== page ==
You probably won't see a more surprising reinvention this year. Trevor Powers' Youth Lagoon project has transformed from a lo-fi 'bedroom pop' proposition into something impressively widescreen and colossal-sounding. Whatever I was expecting the follow-up to 2011's The Year of Hibernation to sound like, it certainly wasn't this. There's no question that Powers has taken a huge step up. Lead single 'Mute' was only the tip of the iceberg, as this often triumphant-sounding record signals that the one-man band is stepping out into glorious sunlight. It's an album that has a much more immediate effect than its predecessor, which ended up as one of my favourite albums of 2011, but took about two months to fully hit home. It was a gentle and unassuming album that made for melodically direct and addictive listening, but it only takes the hazy, drifting guitar squalls in the opening seconds of 'Through Mind and Back' to indicate that its successor will be quite different - and then 'Mute' kicks in, and the gulf in ambition between the two albums becomes quite clear: Out with the distinct bedroom project feel, in with gargantuan psychedelic-pop melodies and even better hooks.

The obvious comparison needs to be made, I'm afraid. With albums like this, it's often that something sounding remotely similar will be tagged with the 'Animal Collective-esque' label, as the Baltimore band's constantly shifting styles make them nigh-on impossible to pin down, and ensure that any number of similar-sounding acts will be compared with them, but this time around, the comparisons are justified. Powers chose to work with Ben Allen, producer of last year's Centipede Hz., and the loose-sounding, borderline jam session-like aspects of Wondrous Bughouse ensure that there's much more to the similarities than initially meets the ear. Powers sounds like a dead ringer for AC member Avey Tare on 'Attic Doctor', and the warped-sounding 'The Bath' could have fit on Merriweather Post Pavilion with no difficulty. However, despite the album's immediacy, it will seem difficult for some people because of the particularly layered approach that Powers takes to his new style of song-writing, sometimes sounding every bit as chaotic as its typically psychedelic artwork. It's not as full-on as all that, though - 'The Bath' is meditative and calming, and lead single 'Dropla' is among the most uplifting moments on the album, moving through different moods and gradually building towards a cathartic finale, the empowering refrain of "You'll never die" repeated by Powers until the belief in his words is almost tangible, one of the moments on the album when it's difficult to believe it was created by the same man whose anxiety issues were an integral part of his debut's backstory.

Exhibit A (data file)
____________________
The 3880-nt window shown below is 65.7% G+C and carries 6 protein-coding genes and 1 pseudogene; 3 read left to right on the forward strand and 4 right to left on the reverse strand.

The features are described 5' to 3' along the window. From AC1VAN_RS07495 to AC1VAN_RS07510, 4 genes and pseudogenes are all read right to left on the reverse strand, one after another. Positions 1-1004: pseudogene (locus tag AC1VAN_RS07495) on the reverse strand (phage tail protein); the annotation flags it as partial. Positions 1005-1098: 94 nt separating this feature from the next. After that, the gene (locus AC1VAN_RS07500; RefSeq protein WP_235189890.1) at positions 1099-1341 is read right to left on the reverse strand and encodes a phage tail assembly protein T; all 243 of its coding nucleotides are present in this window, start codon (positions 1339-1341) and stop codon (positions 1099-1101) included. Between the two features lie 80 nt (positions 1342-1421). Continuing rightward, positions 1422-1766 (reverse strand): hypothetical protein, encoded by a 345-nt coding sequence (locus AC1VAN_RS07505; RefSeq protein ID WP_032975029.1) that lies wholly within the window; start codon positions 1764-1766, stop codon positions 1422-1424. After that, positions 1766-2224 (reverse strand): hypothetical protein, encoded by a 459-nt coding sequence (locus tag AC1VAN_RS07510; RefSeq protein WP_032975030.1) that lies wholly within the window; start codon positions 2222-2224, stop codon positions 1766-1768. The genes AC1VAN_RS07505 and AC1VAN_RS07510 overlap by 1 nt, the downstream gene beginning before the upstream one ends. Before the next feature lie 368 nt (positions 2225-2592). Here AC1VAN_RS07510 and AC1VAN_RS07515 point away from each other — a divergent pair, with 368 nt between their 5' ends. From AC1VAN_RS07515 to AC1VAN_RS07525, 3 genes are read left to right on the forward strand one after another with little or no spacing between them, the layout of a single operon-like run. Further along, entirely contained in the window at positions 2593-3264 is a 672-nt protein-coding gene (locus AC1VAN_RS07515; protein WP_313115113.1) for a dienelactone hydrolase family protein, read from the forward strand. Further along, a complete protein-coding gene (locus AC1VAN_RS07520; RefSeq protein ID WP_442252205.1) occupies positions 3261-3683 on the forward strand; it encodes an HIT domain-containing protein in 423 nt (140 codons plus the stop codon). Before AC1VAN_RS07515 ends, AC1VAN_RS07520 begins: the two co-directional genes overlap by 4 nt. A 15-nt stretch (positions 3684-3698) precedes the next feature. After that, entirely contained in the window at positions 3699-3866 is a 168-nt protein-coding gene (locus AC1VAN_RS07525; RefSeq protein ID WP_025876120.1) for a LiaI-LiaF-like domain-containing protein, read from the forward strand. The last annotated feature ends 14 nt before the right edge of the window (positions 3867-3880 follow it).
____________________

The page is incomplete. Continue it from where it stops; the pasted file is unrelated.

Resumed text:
It both was, and wasn't. While Wondrous Bughouse's songs sometimes have Youth Lagoon's trademark melancholic air about them (something which is particularly noticeable on slow-burning closer 'Daisyphobia'), Powers has been imbued with the confidence to let his 10 new songs stretch to 51 minutes between them, letting them find their own way and discarding typical song structure, instead allowing his adventurous spirit to manifest itself in free-flowing melodies and abrupt changes of pace; the latter's used quite effectively in the album's sublime closer 'Raspberry Cane', as the song starts at a steady pace, a delicate piano line leading into the song's main hook in a breathtaking moment that is quite possibly the high point of the album. Remarkable in both ambition and execution, Powers' second record is indeed wondrous.